Below is a list with tagged columns and company profiles.

Today's Headlines Inflation

  • Market Wants Jokowi to Announce Composition New Indonesian Cabinet

    It remains unknown whether President Joko Widodo (Jokowi) and Vice President Jusuf Kalla will announce the names of the ministers inside the new cabinet today. On Wednesday (22/10) it was reported that a number of ministerial candidates failed to pass the screening of the Corruption Eradication Commission (KPK) and the Financial Transaction Reports and Analysis Center (PPATK), which made Jokowi decide to seek for additional candidates. The market, however, would like to know the composition of the cabinet as soon as possible.

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  • Inflation Update Indonesia: Relatively High Inflation in October

    The pace of inflation in Indonesia may reach 0.36 percent month-to-month (m/m) in October 2014, slightly higher than inflation in the preceding month (0.27 percent m/m). This forecast for October inflation is higher than this month’s historic average. Usually October tends to show low inflation or deflation as the harvest season commences and other inflationary pressures have also eased after the inflation peak in the June-August period (brought about by seasonal matters such as Islamic celebrations and the start of the new school year).

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  • Bank Indonesia’s Governor Supports Higher Subsidized Fuel Prices

    Agus Martowardojo, Governor of Bank Indonesia, is highly supportive of president-elect Joko Widodo’s plan to increase prices of subsidized fuels before the end of the year as this move would help to diminish the country’s structural current account deficit as well as improve the trade balance. Widodo, who will assume office on 20 October 2014, is expected to raise prices of subsidized fuels by between IDR 1,000 and 3,000 per liter, and relocate state funds to social and economic development.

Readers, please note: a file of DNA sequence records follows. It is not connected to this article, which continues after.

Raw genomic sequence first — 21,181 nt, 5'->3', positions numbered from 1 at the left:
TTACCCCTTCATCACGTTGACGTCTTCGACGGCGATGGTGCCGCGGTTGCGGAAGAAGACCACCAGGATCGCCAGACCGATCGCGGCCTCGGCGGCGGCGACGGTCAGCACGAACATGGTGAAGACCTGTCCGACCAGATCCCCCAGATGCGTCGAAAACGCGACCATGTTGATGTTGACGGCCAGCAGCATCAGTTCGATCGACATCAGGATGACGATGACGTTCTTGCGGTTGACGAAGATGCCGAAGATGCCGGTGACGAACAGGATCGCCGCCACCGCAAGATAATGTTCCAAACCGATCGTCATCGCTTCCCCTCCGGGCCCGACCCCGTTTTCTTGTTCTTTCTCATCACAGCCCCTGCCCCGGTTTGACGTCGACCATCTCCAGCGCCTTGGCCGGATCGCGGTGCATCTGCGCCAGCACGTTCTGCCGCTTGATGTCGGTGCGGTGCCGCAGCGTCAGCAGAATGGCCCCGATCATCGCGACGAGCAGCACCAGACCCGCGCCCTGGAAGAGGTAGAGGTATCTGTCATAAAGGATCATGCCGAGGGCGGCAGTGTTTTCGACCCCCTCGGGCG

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  • Indonesia Investments' Newsletter of 5 October 2014 Released

    On 5 October 2014, Indonesia Investments released the latest edition of its newsletter. This free newsletter, which is sent to our subscribers once per week, contains the most important news stories from Indonesia that have been reported on our website in the last seven days. Most of the topics involve economic topics such September inflation, August trade balance, the IPO of Blue Bird, a rupiah and stock update, a new plantations bill, political developments, and more.

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  • Consumer Confidence in Indonesia Falls Slightly in September

    A survey of Indonesia’s central bank (Bank Indonesia) shows that Indonesian consumer confidence declined slightly to 119.8 points in September 2014 (from 120.2 points in the previous month) on concerns that price increases will limit people’s purchasing power. These concerns are triggered by president-elect Joko Widodo’s plans to raise prices of subsidized fuels before the year-end in an effort to safeguard the country’s financial fundamentals. Widodo (popularly known as Jokowi) will be inaugurated on 20 October 2014.

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  • Economic Update Indonesia: Inflation, Trade Balance & Manufacturing Activity